Dehydration Symptoms

Recognize and Treat Dehydration

Female athlete drinking water.
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Recognizing dehydration symptoms starts by understanding how dehydration works. Patients don't have enough fluid (water) in their blood to get nutrition and oxygen to their tissues. You can become dehydrated by sweating too much, by urinating too much, or by not absorbing water through illness. All of these must also be accompanied by not replenishing the lost fluid. In many cases, patients can correct dehydration simply by drinking water (see Treatment below).

Dehydration Causes

Dehydration is always caused by more fluid leaving the body than entering it. Water only leaves the body one of three ways: you can sweat it out, breathe it out or pee it out.

Sweating can be from exercise, heat or both. Some medications can make sweating worse.

Breathing heavily during exercise or when short of breath for long periods of time pulls a remarkable amount of water out of the body. Indeed, when you exercise, a lot of that water weight you thought you were sweating out is actually lost by breathing heavily.

Excessive urination can lead to dehydration very quickly. Some of the most common causes of excessive urination are diuretic medications (water pills), alcohol and medical conditions such as high blood sugar (hyperglycemia, a condition seen in untreated diabetes).

Vomiting and diarrhea are also common causes of dehydration. If you are vomiting or experiencing diarrhea, your body is not appropriately absorbing fluids.

Dehydration Symptoms

It's important to recognize dehydration symptoms early. Untreated, dehydration can develop into shock. The signs and symptoms of dehydration include:

  • dizziness
  • headache
  • dark urine (may have a strong odor)
  • inability to urinate
  • dry mouth and nose
  • weakness
  • nausea and vomiting

Dehydration Symptoms in Children

  • dry mouth and tongue
  • no tears when crying
  • no wet diapers for 3 hours or more
  • sunken abdomen, eyes, or cheeks
  • high fever
  • listlessness or irritability
  • skin that does not flatten when pinched and released

Dehydration Symptoms in the Elderly

Dehydration symptoms in the elderly can be different than in younger adults and children. Medications that the elderly take are much more likely to lead to dehydration in that population. One particular symptom of dehydration that is more pronounced in the elderly is poor skin elasticity. When the skin is pinched, it holds its form rather than returning to its normal shape.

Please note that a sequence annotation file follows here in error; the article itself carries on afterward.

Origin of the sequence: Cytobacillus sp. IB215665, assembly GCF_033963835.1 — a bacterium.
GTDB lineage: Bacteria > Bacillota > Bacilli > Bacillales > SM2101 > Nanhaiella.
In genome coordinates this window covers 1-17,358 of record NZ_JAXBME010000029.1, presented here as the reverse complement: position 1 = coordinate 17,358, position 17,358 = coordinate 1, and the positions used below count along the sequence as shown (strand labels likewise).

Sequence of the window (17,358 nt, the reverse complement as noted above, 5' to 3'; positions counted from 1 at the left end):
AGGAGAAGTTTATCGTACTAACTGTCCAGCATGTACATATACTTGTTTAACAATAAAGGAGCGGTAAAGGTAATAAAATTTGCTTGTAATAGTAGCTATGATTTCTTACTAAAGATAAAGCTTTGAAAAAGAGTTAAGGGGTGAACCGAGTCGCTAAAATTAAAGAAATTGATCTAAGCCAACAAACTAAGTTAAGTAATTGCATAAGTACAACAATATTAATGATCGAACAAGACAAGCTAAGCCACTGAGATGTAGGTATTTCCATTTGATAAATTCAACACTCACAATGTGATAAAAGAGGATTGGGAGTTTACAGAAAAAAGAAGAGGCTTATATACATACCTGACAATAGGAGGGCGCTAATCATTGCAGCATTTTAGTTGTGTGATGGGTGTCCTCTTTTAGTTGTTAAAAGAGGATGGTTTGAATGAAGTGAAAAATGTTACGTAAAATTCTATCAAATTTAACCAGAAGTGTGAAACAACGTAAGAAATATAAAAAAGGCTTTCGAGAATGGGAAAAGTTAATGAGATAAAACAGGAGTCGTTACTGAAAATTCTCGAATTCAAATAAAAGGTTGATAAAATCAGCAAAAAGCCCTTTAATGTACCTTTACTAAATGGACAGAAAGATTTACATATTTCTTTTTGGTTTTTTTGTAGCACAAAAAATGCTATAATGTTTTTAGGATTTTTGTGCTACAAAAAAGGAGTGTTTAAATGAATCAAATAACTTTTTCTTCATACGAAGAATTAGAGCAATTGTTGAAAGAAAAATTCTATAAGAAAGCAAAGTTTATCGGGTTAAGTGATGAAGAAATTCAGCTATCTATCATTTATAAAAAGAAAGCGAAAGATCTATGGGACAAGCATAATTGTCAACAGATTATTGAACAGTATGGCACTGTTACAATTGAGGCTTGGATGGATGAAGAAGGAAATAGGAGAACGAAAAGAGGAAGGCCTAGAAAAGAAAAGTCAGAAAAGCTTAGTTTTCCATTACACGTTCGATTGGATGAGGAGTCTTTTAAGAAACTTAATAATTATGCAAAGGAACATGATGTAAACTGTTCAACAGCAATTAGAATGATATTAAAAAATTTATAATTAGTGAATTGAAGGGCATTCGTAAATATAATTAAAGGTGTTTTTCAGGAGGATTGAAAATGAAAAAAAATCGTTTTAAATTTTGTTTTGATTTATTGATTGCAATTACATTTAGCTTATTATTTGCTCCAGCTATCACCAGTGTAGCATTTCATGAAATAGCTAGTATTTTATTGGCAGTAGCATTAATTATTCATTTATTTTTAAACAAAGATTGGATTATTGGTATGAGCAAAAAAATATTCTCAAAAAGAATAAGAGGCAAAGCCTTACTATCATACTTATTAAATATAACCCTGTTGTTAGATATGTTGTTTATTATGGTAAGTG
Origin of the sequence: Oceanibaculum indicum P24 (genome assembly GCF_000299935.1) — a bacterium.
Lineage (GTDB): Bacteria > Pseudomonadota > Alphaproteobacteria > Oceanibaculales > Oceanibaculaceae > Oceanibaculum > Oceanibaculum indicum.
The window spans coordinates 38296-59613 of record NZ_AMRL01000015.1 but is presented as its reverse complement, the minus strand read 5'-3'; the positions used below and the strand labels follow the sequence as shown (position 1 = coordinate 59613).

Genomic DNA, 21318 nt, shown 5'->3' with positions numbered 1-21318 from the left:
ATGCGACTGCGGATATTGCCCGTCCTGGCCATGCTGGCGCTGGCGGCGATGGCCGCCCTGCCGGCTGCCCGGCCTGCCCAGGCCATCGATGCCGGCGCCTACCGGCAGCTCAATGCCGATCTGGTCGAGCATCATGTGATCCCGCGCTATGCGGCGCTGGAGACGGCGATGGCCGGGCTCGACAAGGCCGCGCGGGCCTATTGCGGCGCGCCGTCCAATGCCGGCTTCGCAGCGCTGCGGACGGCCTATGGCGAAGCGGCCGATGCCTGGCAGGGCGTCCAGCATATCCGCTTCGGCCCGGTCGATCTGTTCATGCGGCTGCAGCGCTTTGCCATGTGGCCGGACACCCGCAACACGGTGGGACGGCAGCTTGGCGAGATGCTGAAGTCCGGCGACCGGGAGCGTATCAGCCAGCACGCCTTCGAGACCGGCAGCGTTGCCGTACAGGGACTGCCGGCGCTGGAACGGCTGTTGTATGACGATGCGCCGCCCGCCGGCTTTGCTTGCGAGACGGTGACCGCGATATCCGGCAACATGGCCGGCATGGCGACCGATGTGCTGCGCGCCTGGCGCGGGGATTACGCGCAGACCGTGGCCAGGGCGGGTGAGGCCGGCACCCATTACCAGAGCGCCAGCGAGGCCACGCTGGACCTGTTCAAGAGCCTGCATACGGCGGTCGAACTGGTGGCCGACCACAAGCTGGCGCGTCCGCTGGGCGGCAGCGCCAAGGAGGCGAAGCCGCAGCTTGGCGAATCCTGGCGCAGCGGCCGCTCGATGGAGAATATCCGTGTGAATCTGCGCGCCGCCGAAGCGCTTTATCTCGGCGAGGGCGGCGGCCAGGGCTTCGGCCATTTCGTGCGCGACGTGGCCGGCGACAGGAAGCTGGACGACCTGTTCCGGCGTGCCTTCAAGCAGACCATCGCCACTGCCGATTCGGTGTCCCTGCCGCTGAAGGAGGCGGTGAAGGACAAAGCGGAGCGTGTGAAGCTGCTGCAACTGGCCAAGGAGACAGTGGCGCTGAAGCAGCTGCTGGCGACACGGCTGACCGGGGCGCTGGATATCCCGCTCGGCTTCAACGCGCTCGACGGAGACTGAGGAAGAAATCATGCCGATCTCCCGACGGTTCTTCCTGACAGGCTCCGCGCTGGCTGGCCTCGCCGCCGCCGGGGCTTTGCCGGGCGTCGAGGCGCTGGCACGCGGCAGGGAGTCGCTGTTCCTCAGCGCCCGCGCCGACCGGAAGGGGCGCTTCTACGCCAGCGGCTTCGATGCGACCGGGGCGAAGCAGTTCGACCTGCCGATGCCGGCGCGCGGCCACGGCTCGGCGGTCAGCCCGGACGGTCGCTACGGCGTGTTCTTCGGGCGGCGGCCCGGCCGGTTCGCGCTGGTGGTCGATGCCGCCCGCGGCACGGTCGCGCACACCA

Treatment for Dehydration

The best cure for dehydration is prevention: stay hydrated. Get enough water through drinking and eating. Your total water intake for the day (all liquids and foods, including coffee, water, milk, soup, etc.) should be about half a gallon. Remember, some substances make you pee, which leads you to lose more water than you gain. Alcohol is the number one culprit for excessive urination.

When dehydration gets bad enough to cause symptoms, water might not be enough to make you feel better.

Dehydration occurs when the body has lost too much fluid and electrolytes (the salts potassium and sodium). Dehydration is particularly dangerous for children, who can die from it within a matter of days. Although water is extremely important in preventing dehydration, it does not contain electrolytes.

To maintain electrolyte levels, you could have broth or soups, which contain sodium, and fruit juices, soft fruits, or vegetables, which contain potassium. Sports drinks, like Gatorade, can help restore electrolytes.

For children, doctors often recommend a special rehydration solution that contains the nutrients they need. You can buy this solution in the grocery store without a prescription. Examples include Pedialyte, Ceralyte, and Infalyte. Untreated, dehydration may lead to shock. If a patient of dehydration has a low blood pressure or very rapid pulse, the victim may need to get intravenous fluids. Call 911 for a dehydrated victim suffering from confusion, dizziness, or weakness.


Diggins KC. Treatment of mild to moderate dehydration in children with oral rehydration therapy. J Am Acad Nurse Pract. 2008 Aug;20(8):402-6. doi: 10.1111/j.1745-7599.2008.00338.x. Review.

Hooper L, et al. Clinical symptoms, signs and tests for identification of impending and current water-loss dehydration in older people. Cochrane Database Syst Rev. 2015 Apr 30;(4):CD009647. doi: 10.1002/14651858.CD009647.pub2. Review.

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